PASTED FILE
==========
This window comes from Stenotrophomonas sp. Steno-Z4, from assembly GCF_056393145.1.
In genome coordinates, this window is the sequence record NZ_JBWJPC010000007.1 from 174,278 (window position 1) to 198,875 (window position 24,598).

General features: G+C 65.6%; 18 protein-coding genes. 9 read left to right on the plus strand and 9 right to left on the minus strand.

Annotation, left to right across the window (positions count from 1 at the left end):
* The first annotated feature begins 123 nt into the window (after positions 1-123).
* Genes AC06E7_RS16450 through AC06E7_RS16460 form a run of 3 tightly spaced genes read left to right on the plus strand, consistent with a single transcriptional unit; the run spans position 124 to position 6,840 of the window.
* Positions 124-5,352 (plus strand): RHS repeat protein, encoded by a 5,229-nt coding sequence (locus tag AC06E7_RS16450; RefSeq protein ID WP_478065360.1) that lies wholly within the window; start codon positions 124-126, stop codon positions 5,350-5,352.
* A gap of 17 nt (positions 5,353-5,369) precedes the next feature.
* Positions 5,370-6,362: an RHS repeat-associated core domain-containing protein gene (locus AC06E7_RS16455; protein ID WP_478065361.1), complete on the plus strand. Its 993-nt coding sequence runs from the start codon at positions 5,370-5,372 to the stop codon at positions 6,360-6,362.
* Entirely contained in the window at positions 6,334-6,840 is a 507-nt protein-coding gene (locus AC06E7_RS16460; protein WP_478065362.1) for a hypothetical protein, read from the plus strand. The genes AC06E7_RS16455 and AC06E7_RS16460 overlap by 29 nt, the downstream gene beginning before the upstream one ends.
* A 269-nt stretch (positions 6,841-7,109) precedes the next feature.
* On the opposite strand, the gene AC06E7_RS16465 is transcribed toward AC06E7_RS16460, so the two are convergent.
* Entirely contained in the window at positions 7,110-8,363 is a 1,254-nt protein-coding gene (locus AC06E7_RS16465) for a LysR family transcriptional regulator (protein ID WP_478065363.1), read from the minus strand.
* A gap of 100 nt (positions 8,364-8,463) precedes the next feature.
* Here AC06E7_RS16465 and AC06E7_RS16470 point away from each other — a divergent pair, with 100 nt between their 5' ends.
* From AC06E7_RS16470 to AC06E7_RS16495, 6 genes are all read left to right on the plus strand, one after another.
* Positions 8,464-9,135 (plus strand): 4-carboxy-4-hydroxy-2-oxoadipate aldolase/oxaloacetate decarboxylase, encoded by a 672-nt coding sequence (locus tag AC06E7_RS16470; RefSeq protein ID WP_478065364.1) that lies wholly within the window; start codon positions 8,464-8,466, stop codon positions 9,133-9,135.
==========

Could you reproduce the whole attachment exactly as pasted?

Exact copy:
This window comes from Stenotrophomonas sp. Steno-Z4, from assembly GCF_056393145.1.
In genome coordinates, this window is the sequence record NZ_JBWJPC010000007.1 from 174,278 (window position 1) to 198,875 (window position 24,598).

General features: G+C 65.6%; 18 protein-coding genes. 9 read left to right on the plus strand and 9 right to left on the minus strand.

Annotation, left to right across the window (positions count from 1 at the left end):
* The first annotated feature begins 123 nt into the window (after positions 1-123).
* Genes AC06E7_RS16450 through AC06E7_RS16460 form a run of 3 tightly spaced genes read left to right on the plus strand, consistent with a single transcriptional unit; the run spans position 124 to position 6,840 of the window.
* Positions 124-5,352 (plus strand): RHS repeat protein, encoded by a 5,229-nt coding sequence (locus tag AC06E7_RS16450; RefSeq protein ID WP_478065360.1) that lies wholly within the window; start codon positions 124-126, stop codon positions 5,350-5,352.
* A gap of 17 nt (positions 5,353-5,369) precedes the next feature.
* Positions 5,370-6,362: an RHS repeat-associated core domain-containing protein gene (locus AC06E7_RS16455; protein ID WP_478065361.1), complete on the plus strand. Its 993-nt coding sequence runs from the start codon at positions 5,370-5,372 to the stop codon at positions 6,360-6,362.
* Entirely contained in the window at positions 6,334-6,840 is a 507-nt protein-coding gene (locus AC06E7_RS16460; protein WP_478065362.1) for a hypothetical protein, read from the plus strand. The genes AC06E7_RS16455 and AC06E7_RS16460 overlap by 29 nt, the downstream gene beginning before the upstream one ends.
* A 269-nt stretch (positions 6,841-7,109) precedes the next feature.
* On the opposite strand, the gene AC06E7_RS16465 is transcribed toward AC06E7_RS16460, so the two are convergent.
* Entirely contained in the window at positions 7,110-8,363 is a 1,254-nt protein-coding gene (locus AC06E7_RS16465) for a LysR family transcriptional regulator (protein ID WP_478065363.1), read from the minus strand.
* A gap of 100 nt (positions 8,364-8,463) precedes the next feature.
* Here AC06E7_RS16465 and AC06E7_RS16470 point away from each other — a divergent pair, with 100 nt between their 5' ends.
* From AC06E7_RS16470 to AC06E7_RS16495, 6 genes are all read left to right on the plus strand, one after another.
* Positions 8,464-9,135 (plus strand): 4-carboxy-4-hydroxy-2-oxoadipate aldolase/oxaloacetate decarboxylase, encoded by a 672-nt coding sequence (locus tag AC06E7_RS16470; RefSeq protein ID WP_478065364.1) that lies wholly within the window; start codon positions 8,464-8,466, stop codon positions 9,133-9,135.